Simulating tooth using eggshell powder

Three grams of each brand of the toothpastes listed in Table 1 were dissolved in a beaker containing 100 cm3 deionised water by constant agitation using a magnetic stirrer at 800 rpm for 20 minutes. One gram of the prepared eggshell powder was added to the beaker containing the dissolved toothpaste and the contents agitated for eight hours at a speed of 800 rpm. The mixtures were then filtered and subsequently oven dried at 60 degrees for three hours. Six sample groups were used in this experiment, five containing eggshell powder and dissolved toothpaste (test groups), while the sixth, eggshell powder dissolved in 100 cm3 deionised water, was used as the control group. Energy dispersive x-ray spectroscopy in conjunction with a scanning electron microscope (Field Emission-Carl Zeiss), operating at controlled atmospheric conditions at 20 kV, were used to determine the elemental composition of the samples and to examine the surface morphology. Prior to SEM observation, the surface was coated with a thin, electric conductive gold film to prevent a build-up of electrostatic charge. As a proxy measure, samples of pre and post agitation of eggshell powder with toothpaste were characterised to establish the formation of a calcium hydroxyapatite layer.



Five different brands of toothpaste were bought from a popular shopping mall located in Durban (South Africa). These toothpastes included: Sensodyne, Colgate Sensitive toothpaste, Aquafresh, Oral-wise and Colgate. The composition, active ingredients and manufacturers of the toothpaste are shown in Table 1. The listed brands of toothpaste were selected on the criteria that they: (1) contained no whitening or herbal formulation that may react with acids and: (2) did contain fluoride in their formulations.

Methods of evaluating the effectiveness of the toothpaste in prevention of tooth decay

The effectiveness of the commercial toothpaste against acid attack was evaluated using 2 M hydrochloric acid. This was prepared by diluting 9.6 mL of acid with deionised water in a 500 mL volumetric flask.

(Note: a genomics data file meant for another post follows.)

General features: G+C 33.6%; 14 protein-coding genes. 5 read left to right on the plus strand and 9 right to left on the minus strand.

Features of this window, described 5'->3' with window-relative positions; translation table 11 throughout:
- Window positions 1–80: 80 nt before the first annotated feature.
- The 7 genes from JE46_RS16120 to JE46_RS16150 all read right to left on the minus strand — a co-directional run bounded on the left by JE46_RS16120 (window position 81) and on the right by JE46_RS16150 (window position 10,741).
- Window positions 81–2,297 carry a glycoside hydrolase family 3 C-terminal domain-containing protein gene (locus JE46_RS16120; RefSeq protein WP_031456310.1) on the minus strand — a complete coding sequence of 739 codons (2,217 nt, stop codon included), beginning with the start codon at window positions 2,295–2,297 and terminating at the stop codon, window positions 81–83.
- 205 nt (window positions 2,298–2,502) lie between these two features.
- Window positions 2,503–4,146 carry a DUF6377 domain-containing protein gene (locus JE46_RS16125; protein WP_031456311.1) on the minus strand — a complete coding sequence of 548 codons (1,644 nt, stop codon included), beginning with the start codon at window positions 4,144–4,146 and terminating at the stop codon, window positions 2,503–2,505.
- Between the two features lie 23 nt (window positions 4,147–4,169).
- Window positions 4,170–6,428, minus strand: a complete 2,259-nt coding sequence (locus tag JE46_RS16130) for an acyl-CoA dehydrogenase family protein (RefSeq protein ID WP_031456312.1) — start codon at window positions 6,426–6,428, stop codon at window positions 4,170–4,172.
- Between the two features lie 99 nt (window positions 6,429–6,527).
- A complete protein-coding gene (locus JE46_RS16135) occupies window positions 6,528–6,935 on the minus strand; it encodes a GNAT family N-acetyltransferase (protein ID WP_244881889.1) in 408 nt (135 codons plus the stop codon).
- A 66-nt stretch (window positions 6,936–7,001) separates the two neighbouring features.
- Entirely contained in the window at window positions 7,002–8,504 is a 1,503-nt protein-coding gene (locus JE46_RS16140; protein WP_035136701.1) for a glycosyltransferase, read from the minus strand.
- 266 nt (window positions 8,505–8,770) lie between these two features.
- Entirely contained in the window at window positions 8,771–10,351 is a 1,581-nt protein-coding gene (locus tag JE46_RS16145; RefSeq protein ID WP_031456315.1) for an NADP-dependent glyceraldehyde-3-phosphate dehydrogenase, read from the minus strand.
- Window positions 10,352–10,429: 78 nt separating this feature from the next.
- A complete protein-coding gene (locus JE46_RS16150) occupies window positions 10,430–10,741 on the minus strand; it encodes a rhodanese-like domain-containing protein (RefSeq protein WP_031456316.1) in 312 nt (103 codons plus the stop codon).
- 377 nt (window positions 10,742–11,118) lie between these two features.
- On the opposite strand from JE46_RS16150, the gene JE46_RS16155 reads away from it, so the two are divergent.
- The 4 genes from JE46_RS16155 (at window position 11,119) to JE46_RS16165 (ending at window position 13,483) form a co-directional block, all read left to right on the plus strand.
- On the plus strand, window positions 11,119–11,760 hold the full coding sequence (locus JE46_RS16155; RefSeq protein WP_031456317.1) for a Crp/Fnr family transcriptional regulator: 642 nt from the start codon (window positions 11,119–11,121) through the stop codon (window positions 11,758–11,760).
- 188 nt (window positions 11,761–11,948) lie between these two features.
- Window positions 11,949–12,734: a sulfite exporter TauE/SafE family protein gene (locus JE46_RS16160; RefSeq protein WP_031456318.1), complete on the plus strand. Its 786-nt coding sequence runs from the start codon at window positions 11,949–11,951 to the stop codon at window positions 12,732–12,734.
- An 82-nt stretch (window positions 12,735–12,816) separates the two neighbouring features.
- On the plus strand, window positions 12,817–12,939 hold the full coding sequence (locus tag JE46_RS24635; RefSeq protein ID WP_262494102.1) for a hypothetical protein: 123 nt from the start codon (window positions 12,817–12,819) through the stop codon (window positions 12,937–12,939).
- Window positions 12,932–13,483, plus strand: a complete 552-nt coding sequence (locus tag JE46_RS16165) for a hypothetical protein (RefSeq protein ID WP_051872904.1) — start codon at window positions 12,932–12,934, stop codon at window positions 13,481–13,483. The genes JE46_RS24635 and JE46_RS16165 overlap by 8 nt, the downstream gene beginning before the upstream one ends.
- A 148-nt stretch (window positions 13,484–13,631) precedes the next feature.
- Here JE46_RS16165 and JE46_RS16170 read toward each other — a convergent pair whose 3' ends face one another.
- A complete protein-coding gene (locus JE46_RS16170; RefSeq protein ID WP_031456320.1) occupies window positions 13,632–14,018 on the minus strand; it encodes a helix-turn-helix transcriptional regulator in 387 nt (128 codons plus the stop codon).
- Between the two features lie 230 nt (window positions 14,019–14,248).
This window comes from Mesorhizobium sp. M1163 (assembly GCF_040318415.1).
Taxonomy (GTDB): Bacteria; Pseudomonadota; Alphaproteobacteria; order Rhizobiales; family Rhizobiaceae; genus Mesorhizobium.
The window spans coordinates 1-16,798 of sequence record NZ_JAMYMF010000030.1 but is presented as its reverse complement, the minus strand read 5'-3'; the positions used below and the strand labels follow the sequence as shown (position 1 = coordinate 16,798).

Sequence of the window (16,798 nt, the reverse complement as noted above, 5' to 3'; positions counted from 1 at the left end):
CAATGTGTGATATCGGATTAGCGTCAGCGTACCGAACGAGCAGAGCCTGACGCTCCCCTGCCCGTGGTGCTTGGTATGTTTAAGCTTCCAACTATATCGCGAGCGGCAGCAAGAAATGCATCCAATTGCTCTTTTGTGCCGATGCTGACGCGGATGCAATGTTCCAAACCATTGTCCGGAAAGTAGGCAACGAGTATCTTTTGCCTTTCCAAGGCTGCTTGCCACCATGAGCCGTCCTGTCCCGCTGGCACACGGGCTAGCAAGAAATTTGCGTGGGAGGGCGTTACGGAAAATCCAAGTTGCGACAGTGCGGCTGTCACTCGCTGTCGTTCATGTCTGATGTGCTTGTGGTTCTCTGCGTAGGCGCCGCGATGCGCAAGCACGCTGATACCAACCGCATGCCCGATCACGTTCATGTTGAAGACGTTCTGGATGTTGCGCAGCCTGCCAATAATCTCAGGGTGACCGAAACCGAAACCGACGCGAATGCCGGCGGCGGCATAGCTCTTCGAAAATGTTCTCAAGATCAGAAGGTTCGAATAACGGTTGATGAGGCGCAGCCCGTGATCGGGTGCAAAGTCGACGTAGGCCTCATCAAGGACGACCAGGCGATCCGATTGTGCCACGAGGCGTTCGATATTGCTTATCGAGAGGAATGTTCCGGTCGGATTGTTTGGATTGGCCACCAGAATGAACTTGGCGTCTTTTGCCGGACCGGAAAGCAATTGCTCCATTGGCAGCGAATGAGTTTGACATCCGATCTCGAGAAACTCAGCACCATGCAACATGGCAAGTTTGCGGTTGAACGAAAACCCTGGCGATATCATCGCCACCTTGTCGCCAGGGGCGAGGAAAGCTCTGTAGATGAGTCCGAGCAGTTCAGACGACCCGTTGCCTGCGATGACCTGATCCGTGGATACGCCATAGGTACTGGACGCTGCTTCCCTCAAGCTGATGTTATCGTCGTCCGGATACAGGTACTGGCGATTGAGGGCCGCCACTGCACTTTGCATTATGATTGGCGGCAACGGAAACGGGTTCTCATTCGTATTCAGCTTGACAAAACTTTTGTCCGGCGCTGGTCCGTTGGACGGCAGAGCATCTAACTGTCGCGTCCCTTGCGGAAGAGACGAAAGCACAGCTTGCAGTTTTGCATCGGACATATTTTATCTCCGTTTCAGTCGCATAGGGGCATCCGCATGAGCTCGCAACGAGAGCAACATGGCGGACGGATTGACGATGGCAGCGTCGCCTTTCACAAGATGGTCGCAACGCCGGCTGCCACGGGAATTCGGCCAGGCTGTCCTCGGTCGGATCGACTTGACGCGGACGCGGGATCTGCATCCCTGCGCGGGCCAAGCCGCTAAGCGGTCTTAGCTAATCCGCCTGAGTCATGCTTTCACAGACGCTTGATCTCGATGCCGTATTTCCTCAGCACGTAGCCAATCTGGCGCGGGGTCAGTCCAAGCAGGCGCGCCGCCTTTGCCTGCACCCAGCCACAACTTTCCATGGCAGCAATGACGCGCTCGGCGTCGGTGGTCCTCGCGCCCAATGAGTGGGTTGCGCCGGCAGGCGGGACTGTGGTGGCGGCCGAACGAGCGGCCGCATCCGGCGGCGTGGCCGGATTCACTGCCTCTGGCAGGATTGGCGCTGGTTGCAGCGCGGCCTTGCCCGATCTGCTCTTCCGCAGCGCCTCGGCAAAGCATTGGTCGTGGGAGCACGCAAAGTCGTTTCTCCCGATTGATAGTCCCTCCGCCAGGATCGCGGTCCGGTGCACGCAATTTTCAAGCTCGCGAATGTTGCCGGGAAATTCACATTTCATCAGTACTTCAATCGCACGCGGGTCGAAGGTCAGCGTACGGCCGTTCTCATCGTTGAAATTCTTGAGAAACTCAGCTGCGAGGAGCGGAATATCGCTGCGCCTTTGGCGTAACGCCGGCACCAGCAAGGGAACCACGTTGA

Gas displacement test

A gas-displacement test was used to quantify and measure the rate of reaction by observing the displacement of gas formed during the experiment. This entailed using a cylindrical tube of two cm inner diameter and of 60 cm in height as the gas displacement test set-up. As illustrated in Figure 1, a 250 mL Schott bottle, sealed using an airtight stopper, was used for the experiment. A tube was firmly attached through the stopper and connected to a cylindrical tube placed in a reservoir of deionised water. With the aid of a vacuum pump, water from the reservoir was drawn into the cylindrical tube. Prior to the gas displacement test, the initial height of the water in the cylindrical tube was marked using a permanent marker. 0.5g from each samples were placed in the Schott bottle, while 50mL of the prepared 2 M HCI was used as the acid reactant. After 20 minutes, the volume of gas displaced was measured again as the final height of displacement. The amount of gas formed was calculated using equation 1 below.



V=r^2 h...................................................equation 1

Where "V" is the volume of the cylinder, "" is a constant, approximated as 3.142, "r" the radius of the cylinder and "h" is the displaced height of the cylinder.

Pressure sensor test

A gas pressure sensor was used to monitor pressure changes (kPa) against time (s) during the reaction of the toothpastes samples with 2 M HCI acid. As shown in Figure 2, an Erlenmeyer flask (250 mL) served as the reaction container during the pressure test, with 0.5g of each sample being placed sequentially in the flask, while 25mL of the prepared 2 M HCI was used as the acid reactant. A stopper fitted with plastic tubing was inserted into the flask to provide an airtight container. The tubing lead to a gas pressure sensor (Order Code GPS-BTA). With the aid of an interface system (Vernier LabPro) attached to a computer, the pressure readings were collected and analysed using LoggerPro 3 software.